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Study: Walworth County lagging in economic development race

--- Comprehensive planning is needed

Download: PDF of the study

Mike Heine/The Week

(Published Oct. 18, 2007, 5;18 p.m.)

In his 2007 budget brief, Walworth County Administrator David Bretl wrote, "there is no free lunch."

He was referring to paying for the wide range of services the county government provides its citizens.

A privately funded economic study says Walworth County, as a whole, has too many free lunches, a trend that needs to change.

Without a comprehensive, countywide economic development plan, the county economy is missing opportunities despite a prime location between four major metropolitan areas, according to the study.

"While Walworth County is experiencing above-average growth in population, current economic indicators show that Walworth County's economy is underperforming," the study's executive summary reads. "Key indicators such as per capita income and the number of school children receiving free or reduced lunch demonstrate significant problems that need to be addressed."

The study, commissioned by Johnson Bank, Keefe Real Estate and Bliss Communications, parent company to The Week, says Walworth County can expect to fall behind upward economic trends unless it plans for growth.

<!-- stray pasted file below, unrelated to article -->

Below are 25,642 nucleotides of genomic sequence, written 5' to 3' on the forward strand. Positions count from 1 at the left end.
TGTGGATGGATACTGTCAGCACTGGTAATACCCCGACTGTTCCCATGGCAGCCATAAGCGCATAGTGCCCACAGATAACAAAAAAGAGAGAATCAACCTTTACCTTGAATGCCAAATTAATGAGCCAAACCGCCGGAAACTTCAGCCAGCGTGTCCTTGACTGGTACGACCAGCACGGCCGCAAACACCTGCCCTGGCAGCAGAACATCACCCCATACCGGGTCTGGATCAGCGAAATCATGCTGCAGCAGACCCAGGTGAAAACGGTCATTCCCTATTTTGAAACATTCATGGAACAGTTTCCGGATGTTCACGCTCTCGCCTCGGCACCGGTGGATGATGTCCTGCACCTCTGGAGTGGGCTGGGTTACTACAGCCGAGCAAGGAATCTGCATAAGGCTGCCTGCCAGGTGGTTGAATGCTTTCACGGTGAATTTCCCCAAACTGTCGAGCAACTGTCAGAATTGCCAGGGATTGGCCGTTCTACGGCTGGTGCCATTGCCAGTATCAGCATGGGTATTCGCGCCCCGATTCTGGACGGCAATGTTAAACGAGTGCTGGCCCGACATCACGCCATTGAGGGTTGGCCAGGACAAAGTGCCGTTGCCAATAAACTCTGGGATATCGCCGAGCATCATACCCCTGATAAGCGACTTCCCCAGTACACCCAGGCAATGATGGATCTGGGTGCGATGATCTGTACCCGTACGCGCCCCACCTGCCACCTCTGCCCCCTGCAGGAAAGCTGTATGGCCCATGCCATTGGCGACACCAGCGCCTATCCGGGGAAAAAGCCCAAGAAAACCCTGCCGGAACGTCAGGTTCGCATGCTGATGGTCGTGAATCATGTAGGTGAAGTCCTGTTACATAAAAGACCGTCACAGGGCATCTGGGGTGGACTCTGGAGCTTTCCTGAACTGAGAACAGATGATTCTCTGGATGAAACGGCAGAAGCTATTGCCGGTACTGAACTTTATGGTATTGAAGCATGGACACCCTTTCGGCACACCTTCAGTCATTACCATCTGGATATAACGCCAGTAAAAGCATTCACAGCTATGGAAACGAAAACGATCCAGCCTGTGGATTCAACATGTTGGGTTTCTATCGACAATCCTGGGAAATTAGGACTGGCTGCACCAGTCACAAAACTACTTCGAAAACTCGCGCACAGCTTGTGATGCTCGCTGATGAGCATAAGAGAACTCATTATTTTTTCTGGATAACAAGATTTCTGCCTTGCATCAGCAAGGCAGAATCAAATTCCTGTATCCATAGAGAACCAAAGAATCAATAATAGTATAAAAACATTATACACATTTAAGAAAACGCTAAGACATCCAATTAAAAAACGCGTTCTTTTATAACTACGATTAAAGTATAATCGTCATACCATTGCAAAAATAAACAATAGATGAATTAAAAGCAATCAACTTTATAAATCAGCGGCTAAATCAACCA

Opportunities are there. To capitalize, the county should establish relationships with Milwaukee and northern Illinois where a lot of people coming into the county are from, said Dr. David J. Ward, a consultant from NorthStar Economics who led the study.

"I think having some kind of a vision about where you're all going is important," he said. "Too much of planning today is about what you're not going to do. That's moderately helpful, but it doesn't tell you what you should do.

"You don't want to have this, foundries or whatever. That's fine. But what do you want to have that is going to have high growth and good paying jobs?"

Walworth County Economic Development Alliance Executive Director Fred Burkhardt said part of the problem is Walworth County's makeup of small to medium-sized communities and a lack of communication between them.

"It's sort of like if you don't know where you're going so any road will get you there. There is no consensus about what it wants to be, where it wants to go and how it wants to get there," Burkhardt said of the county as a whole.

WCEDA did not take part in the study, but is positioned to lead the effort of developing a plan, according to the study. The work should be done with the Smart Growth Technical Advisory Committee, which is coordinating the creation of Smart Growth land-use plans for every municipality.

"Clearly, it has got to be a hand-in-glove operation," Burkhardt said. "It can't be either or."

Having plans in place is attractive to businesses and can be a lure to bringing them in, Ward said.

"You have to know where you're going," Ward said.

"The county is positioned as well as anybody to go looking for and attracting a range of high-end services businesses."

Highlights from the study

--- Walworth County's per capita income of $29,089 is more than $3,000 below the state average and nearly $4,000 below the national average. It has continually lost ground since at least 1980.